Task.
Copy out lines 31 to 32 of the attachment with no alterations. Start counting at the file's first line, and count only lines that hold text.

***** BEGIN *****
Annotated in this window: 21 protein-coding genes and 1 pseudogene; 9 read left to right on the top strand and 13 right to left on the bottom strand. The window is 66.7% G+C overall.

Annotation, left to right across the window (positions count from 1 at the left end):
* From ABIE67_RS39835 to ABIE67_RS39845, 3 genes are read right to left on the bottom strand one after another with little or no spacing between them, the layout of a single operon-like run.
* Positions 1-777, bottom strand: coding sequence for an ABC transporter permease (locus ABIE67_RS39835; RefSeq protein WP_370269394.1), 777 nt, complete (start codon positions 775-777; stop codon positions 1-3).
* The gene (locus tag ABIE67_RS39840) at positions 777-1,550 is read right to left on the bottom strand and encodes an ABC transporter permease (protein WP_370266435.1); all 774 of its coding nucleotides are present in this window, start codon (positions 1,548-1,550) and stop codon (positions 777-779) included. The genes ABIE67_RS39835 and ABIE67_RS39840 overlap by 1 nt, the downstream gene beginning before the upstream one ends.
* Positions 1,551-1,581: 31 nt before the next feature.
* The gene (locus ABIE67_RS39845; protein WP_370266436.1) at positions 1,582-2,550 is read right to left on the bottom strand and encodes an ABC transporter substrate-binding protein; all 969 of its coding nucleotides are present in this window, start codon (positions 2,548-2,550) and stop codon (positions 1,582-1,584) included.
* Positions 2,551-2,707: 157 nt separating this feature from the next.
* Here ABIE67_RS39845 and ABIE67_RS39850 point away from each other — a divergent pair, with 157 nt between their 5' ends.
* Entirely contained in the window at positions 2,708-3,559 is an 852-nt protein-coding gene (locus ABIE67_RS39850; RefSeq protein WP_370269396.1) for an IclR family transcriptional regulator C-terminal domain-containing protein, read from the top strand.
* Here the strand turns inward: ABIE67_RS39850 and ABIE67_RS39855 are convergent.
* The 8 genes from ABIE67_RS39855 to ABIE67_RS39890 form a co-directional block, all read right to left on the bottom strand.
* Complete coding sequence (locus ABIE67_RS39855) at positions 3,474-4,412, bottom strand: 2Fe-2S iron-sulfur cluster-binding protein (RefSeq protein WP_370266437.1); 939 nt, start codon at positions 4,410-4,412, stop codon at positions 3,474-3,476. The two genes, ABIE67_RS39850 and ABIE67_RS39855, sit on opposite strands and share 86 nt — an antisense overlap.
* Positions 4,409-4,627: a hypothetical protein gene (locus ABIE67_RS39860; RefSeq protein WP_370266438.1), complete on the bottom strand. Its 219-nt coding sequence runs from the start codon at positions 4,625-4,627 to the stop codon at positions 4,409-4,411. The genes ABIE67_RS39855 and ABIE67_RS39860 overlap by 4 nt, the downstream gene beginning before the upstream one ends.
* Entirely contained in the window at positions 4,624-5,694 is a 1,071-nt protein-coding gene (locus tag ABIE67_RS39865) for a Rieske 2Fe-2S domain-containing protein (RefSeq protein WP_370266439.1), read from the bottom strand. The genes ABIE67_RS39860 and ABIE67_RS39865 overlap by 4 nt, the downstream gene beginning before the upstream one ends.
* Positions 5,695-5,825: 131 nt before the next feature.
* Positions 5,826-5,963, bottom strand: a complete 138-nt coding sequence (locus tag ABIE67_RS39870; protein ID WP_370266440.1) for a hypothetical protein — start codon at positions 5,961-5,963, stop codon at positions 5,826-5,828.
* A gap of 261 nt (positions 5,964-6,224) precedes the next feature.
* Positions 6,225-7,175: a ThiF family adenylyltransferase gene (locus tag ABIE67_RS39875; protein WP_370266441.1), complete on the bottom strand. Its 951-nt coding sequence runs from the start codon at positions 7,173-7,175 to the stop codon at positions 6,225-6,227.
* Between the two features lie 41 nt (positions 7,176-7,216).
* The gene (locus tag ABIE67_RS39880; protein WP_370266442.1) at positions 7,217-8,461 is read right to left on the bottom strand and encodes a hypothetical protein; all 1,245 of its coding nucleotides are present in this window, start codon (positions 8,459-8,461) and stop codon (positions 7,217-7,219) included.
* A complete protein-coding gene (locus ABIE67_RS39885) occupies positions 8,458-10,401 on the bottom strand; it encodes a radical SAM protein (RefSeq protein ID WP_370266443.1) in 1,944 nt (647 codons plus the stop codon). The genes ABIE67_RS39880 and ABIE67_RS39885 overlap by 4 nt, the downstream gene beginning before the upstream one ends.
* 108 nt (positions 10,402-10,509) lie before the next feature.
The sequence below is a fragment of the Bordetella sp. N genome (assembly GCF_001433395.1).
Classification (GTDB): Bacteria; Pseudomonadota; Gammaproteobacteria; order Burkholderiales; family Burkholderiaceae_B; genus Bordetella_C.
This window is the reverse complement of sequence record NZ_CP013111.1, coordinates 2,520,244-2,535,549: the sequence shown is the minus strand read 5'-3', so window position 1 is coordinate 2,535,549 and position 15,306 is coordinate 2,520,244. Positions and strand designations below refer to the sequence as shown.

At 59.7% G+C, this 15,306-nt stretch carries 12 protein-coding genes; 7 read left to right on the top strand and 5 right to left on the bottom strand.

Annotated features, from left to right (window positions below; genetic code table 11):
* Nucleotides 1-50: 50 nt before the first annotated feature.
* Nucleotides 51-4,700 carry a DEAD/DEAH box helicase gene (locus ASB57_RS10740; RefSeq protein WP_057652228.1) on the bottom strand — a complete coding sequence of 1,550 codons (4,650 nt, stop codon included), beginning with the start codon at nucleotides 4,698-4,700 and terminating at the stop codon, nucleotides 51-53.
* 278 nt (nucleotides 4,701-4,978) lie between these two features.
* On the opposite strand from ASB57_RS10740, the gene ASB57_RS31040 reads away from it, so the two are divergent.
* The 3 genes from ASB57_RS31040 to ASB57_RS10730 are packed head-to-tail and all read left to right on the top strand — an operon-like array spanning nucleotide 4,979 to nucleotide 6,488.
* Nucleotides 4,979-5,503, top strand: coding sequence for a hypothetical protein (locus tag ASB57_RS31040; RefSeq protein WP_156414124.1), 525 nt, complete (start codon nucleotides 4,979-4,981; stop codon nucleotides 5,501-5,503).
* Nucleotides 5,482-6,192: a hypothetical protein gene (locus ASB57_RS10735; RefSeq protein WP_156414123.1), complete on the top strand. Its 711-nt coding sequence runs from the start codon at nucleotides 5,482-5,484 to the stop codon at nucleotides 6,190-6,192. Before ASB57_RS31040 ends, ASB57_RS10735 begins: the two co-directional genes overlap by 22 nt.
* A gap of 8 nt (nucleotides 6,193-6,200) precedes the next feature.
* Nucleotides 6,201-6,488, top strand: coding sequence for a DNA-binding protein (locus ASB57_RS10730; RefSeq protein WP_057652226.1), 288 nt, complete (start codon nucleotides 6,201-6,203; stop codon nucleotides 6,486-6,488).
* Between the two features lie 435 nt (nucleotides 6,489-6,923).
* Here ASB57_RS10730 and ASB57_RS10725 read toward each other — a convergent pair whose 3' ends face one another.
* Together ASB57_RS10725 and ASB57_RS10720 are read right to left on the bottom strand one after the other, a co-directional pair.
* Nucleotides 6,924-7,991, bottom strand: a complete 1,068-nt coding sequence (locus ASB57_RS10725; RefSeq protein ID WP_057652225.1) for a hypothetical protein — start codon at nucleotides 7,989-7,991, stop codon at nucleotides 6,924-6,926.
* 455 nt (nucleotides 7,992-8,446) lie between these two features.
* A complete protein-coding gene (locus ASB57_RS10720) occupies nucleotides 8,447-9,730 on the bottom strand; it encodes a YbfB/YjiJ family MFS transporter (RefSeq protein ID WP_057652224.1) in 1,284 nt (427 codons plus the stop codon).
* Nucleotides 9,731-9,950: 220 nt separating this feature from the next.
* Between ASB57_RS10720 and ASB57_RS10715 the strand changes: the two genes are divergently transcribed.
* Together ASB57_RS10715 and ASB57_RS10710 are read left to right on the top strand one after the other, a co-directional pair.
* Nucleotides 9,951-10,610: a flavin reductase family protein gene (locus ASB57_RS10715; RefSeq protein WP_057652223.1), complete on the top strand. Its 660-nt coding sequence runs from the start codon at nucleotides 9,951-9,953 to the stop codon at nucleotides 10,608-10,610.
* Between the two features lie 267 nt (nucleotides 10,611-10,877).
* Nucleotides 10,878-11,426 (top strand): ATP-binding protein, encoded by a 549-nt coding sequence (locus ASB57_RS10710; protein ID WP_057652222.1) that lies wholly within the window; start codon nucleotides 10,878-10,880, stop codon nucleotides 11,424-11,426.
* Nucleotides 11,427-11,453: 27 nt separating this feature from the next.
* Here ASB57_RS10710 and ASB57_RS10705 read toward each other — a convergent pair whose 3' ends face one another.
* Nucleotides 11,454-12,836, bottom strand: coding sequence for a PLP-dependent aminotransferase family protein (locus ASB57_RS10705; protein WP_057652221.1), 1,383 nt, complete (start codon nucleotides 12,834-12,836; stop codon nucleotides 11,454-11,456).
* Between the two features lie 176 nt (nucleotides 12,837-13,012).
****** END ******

* 278 nt (nucleotides 4,701-4,978) lie between these two features.
* On the opposite strand from ASB57_RS10740, the gene ASB57_RS31040 reads away from it, so the two are divergent.